The power of desireSeeking is typical of man.
Not of every man, but of man. Seeking for oneself, for others. Seeking gets passion, curious, is disquieting and creates expectations. Seeking means predispose oneself to find, seeking keeps one moving. Seeking is following a route that may lead to new ways.
Somehow seeking means having already found. Seeking is wishing, getting involved, digging, smelling around with nose and mind.
Happiness, joy, companionship, satisfaction, relationship, family, home, work, social status, the car’s fuel, fun. We look for companionship to spend a good evening with friends, or a good table at the restaurant. Some try not to spend too much, others try to spend a lot. Some seek satisfaction by helping others, others by ruining others. Some seek tranquillity, others agitation. Some seek relationship to defeat solitude, others seek solitude to defeat relationships. There is who tries to sell and who tries to buy. Some seek peace and others war. Some wish to be busy and others to be bored, some seek healing and others want to give up. There is freedom of thinking and freedom of seeking.
Everyone looks for what he wants and wishes.
But very few know how seeking really works, it is something Jesus reveals in this page of the Gospel.
Usually we take these words of Jesus as a clear indication about the power of prayer, and that is true, but only in part.
The question the disciples asked was: teach us to pray. And Jesus answered teaching them the Holy Father and then telling them a parable explaining how the mechanism of seeking and desiring works. With these words Jesus not only wants to invite us to pray with insistence and faith for what we are looking for and need, and maybe we are not getting, but there is more, much more.
How many times have we heard or thought: “The Lord id not listening to me, He does not help me with what I need”, or “I got the exact opposite of what I asked for, my life is unlucky, blessed the others to whom nothing wrong ever happens”?
Jesus today reveals something great, He says: ask and you will receive; seek and you will find; knock and the door will be opened to you. It is for sure a beautiful invitation to pray, but if we take a closer look to it, we can consider these words not as an invitation but as a real fact, not as something we could do, but as something that happens in the very moment we ask and wish for it.
Ask and you will receive does not only mean: be insistent and you will get what you asked for, but ask and you will always get what you asked for. It look like it is the same thing, but it is not. Jesus meant that everything happens and that we receive is always, always in every circumstance, in every moment, what we have wished, even if we are not aware of it, it is what we have asked for. Jesus reveals that all you are really seeking, you will find. And even if your mind did not know it was looking for what you got, somewhere, deeply and resolutely, you asked life for what happened to you, otherwise you would not have gotten it. “Ask and you will receive; seek and you will find; knock and the door will be opened to you.” always describes what happens and how it happens, even if you do not know it. What you really ask for you will receive, what you seek you will find, where you knock it will be open to you: this always happens, always and perfectly.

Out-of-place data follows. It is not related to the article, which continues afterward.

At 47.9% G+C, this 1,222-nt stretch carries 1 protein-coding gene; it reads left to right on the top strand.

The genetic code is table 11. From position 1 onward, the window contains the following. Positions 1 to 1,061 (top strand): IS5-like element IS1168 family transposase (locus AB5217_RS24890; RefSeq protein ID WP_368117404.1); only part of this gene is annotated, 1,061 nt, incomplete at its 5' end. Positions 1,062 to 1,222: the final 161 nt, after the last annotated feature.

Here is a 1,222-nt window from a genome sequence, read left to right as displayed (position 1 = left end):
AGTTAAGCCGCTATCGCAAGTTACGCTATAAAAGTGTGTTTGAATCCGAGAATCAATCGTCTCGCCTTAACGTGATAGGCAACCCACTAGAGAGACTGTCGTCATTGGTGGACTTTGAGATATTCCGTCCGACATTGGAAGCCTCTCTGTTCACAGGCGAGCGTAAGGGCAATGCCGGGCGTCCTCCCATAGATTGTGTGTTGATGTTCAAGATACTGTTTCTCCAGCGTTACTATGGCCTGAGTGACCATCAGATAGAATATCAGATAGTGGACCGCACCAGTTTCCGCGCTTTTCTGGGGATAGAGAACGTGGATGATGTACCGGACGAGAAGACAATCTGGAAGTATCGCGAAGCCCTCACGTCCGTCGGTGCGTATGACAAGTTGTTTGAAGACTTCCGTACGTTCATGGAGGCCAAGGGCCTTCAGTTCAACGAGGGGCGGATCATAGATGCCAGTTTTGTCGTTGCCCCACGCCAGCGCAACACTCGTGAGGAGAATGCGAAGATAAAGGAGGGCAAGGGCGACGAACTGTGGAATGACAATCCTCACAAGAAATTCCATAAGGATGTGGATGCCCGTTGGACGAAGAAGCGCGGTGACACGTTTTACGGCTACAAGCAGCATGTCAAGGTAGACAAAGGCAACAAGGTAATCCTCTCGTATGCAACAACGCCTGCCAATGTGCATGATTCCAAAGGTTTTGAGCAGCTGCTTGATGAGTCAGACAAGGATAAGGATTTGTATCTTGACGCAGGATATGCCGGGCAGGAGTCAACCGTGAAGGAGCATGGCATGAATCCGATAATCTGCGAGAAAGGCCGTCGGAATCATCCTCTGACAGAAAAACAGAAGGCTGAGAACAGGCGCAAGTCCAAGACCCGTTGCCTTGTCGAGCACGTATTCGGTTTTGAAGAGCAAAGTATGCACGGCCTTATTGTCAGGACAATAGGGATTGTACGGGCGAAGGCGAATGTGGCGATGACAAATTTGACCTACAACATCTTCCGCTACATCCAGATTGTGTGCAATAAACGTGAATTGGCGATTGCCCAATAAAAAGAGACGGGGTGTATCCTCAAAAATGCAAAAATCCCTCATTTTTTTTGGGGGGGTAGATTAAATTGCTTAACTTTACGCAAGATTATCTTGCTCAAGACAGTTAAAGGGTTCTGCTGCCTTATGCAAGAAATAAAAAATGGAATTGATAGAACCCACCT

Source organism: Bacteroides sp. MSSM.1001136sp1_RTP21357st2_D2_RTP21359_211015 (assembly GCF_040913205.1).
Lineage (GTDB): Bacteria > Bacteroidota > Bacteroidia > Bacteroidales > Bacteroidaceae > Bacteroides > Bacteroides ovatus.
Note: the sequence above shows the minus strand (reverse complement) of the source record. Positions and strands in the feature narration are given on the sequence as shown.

It is not the most beautiful thing to hear and it is not easy to accept and explain, but so it is. Jesus wants us to know that everything that happens to us is because we have desired it with all our strength. This is why it becomes very important for us to become aware of what we are really whishing and how strongly we are wishing it, because here is where our life is at stake. Indeed, Jesus continues, everyone who asks receives and who seeks finds and who knocks it will be open to him.
If the prayers for your conversion are not fulfilled, now you know why: it is because while a part of you prays for your conversion, a deeper and more resolute part of you does not want or seek for any conversion.
The many times you knocked at doors which never opened, it was because, in your heart and your desires, you did not really wanted to knock, and you did never really wished them to be opened to you.
Now, try to read again Jesus’ words on the power of desire when it comes from the soul, and eventually you will begin to understand what kind of real desires are steering your life, and how and which ones you would like to change. In the Sirach this truth is spoken and revealed most clearly: Say not: "It was God's doing that I fell away"; [...] Say not: “It was he who set me astray" […] There are set before you fire and water; to whichever you choose, stretch forth your hand. Before man are life and death, whichever he chooses shall be given him. (Sirach 15,11-17).
Absolutely nothing happens by chance, what opens or closes in our life is nothing more than what we choose and wish for, consciously or not, every second.